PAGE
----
DEC 2013/JAN 2014
by Jolene Polyack
images by Frankie Leal
Civil War Reenactments (CWR’s), began even before the Civil War was finished. They started when veterans would reenact battles as a way to remember their fallen comrades. They grew in popularity, with a major catalyst being the 50 year reunion of the war, where veterans from both the Confederate and Union sides came together to remember and honor those who had lost their lives. In the 1960’s the reenactments began to gain in popularity and now today, have swelled to thousands of events per year throughout the United States, Canada and even Great Brittan.
CWR enthusiasts will give a variety of reasons for their dedication to this place in history. For some, it is the camaraderie they feel when they are with their friends at the events. One group interviewed at Fresno’s recent CWR had traveled from the Bay Area. They attend twelve to fifteen CWR’s per year. Another group said they love history and enjoy imagining what it would be like to have lived then. Still others say it is the joy of teaching that brings them to these events; they like to see children’s faces light up when they actually see history coming to life. There are young and old alike who are equally passionate about the reenactments. Entire families will set up camp, portraying characters in a variety of ways over two or three days.
Kingsburg native and former teacher Neil Nuotio played Walt Whitman at the Fresno event, reciting poems and letters from the late writer. Nuotio has been involved in CWR’s for 15 years. He got started because of his interest in both acting and history. His love for history does not just stay with the Civil War era, however. His business, Silhouettes of History Comes Alive! offers his interpretations of other famous historical people such as Christopher Columbus, Benjamin Franklin and Mark Twain.
Friends Andy Atkins and Cameron Manuszak, both of Kingsburg, participated in the Battle of Gettysburg on the Confederate side this year. Manuszak became a CWR enthusiast ten years ago. From the time he was in 6th grade, he would attend the annual event and hoped one day to be a part of it. He always had an interest in history. Seven years ago, he talked his best friend, Atkins, into joining him. As Confederates this year, Atkins played a Captain and Manuszak a Private. The two have “kits” which include both Confederate and Union attire, plus civilian attire from that period. They have reenacted the war from both sides, in a variety of roles, sometimes as specific people and sometimes with just a general impression of the specific event. They have been participating long enough that they no longer need to study history to know what their part will be in any given battle.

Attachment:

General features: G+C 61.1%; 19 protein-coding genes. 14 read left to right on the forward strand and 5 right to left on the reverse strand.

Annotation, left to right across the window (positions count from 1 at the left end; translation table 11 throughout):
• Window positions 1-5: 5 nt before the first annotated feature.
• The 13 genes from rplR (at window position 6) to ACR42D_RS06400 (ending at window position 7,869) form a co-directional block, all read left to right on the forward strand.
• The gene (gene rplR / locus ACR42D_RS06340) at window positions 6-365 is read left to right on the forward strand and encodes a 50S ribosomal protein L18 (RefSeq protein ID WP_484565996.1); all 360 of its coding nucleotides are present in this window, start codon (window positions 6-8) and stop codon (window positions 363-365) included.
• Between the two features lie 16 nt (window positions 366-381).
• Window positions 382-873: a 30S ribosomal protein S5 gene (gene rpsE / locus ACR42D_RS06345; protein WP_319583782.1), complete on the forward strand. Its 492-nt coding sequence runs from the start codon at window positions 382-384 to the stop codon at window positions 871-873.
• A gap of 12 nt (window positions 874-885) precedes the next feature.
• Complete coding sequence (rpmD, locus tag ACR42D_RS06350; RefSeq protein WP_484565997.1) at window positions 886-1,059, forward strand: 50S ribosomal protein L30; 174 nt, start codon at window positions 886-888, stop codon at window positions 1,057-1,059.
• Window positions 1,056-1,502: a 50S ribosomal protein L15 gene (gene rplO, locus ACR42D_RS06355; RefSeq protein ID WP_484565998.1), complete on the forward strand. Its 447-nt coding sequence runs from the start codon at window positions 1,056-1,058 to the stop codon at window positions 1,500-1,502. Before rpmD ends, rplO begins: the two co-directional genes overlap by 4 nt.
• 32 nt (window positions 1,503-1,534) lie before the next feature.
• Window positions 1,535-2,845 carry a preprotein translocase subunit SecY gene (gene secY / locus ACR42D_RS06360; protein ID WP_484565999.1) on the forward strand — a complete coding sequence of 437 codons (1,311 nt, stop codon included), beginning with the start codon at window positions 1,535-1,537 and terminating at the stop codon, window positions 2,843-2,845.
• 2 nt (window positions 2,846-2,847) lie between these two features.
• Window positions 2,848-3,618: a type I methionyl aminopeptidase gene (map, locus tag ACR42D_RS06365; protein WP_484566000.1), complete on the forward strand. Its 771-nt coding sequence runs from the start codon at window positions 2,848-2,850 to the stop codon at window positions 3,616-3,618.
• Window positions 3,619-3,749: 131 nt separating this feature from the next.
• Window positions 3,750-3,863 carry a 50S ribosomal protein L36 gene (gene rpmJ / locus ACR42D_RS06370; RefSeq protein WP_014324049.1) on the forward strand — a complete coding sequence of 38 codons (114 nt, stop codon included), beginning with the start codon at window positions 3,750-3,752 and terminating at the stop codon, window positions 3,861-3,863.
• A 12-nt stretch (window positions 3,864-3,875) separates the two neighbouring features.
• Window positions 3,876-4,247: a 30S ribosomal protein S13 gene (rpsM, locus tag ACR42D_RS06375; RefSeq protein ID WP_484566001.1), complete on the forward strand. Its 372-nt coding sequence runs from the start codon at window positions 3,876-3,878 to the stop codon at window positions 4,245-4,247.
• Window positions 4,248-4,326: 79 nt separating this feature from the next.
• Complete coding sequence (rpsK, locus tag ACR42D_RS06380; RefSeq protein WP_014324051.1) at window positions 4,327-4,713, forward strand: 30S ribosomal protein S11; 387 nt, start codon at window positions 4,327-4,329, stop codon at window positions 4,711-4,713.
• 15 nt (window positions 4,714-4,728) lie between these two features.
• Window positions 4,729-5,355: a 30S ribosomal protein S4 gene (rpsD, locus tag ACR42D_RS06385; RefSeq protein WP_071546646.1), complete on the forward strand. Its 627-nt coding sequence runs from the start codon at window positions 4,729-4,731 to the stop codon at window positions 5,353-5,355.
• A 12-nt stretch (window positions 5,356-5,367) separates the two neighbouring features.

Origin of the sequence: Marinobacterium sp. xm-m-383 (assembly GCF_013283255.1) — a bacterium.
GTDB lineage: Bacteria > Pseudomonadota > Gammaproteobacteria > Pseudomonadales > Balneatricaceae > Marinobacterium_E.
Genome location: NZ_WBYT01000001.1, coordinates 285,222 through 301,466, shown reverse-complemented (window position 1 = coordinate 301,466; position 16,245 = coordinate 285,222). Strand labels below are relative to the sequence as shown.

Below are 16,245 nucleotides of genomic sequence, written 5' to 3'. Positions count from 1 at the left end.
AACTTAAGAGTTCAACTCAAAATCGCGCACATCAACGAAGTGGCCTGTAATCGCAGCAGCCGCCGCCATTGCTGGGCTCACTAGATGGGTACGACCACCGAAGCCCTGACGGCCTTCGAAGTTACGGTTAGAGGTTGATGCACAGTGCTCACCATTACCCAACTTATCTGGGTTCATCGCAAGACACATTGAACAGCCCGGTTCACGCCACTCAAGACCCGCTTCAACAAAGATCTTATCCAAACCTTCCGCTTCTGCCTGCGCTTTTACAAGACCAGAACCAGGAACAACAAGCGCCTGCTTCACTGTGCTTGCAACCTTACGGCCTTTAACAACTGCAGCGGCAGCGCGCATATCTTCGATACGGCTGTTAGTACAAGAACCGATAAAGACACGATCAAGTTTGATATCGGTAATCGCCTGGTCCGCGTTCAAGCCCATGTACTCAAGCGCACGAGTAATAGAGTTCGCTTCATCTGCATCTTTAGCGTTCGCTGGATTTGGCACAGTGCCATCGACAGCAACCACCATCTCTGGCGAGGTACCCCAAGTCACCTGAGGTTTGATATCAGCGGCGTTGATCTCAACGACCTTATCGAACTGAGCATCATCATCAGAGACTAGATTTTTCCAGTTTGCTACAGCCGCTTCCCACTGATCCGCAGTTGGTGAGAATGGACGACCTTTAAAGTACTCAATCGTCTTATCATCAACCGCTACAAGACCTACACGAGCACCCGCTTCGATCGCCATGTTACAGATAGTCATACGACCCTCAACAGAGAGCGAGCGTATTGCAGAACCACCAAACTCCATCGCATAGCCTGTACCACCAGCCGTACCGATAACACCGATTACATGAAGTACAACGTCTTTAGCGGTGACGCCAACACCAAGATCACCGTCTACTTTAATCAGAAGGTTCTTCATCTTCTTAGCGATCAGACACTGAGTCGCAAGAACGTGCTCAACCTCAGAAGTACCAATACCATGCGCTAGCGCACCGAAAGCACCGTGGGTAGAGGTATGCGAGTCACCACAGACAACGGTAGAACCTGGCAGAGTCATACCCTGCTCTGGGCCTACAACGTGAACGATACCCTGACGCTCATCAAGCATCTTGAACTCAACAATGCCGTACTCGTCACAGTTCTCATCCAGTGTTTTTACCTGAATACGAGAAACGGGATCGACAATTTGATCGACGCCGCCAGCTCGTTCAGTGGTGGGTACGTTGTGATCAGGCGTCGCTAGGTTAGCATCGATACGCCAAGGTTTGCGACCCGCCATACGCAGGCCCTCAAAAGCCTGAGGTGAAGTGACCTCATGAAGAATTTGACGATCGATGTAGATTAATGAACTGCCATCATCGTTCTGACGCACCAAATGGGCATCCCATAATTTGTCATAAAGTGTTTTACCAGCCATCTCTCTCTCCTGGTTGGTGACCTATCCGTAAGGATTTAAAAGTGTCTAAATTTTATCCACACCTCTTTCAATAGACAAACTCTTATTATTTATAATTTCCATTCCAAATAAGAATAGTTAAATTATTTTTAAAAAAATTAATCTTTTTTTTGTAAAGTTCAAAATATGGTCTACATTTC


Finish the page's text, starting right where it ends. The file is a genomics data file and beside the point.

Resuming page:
It takes tens of hundreds of volunteers to create the Fresno event each year. Fresno’s is known as one of the biggest and best in the region. But it’s not a matter of simply showing up to the event. Prior to the public CWR, the reenactors have training days and they have to pass safety and artillery tests. Physically, they have to practice marching, maneuvering and firing prior to each reenactment. Hours of preparation goes into the production that the public witnesses.
Atkins and Manuszak belong to the Civil War Reenactment Society (CWRS) which is based in the Central Valley. The organization not only participates in CWR’s like Fresno’s but also holds their own event at Mooney’s Grove Park in Visalia. Their next CWR will take place next February 28 through March 2, 2014. According to their website the volunteer group “reenacts important aspects of the era, using closely-authentic weapons, clothing, tools, tents, language, customs and ideals of the people of that time. If we can share with you and peak your interest in the American Civil War, we have accomplished our mission.”
The group also travels to schools where they teach students about living in the Civil War era; what it would have been like to receive medical attention back then, cook, blacksmith, make candles, weave material, etc. If you are interested in joining the local group, or would like for them to recreate history at your school, go to www.cwrs.info for more information.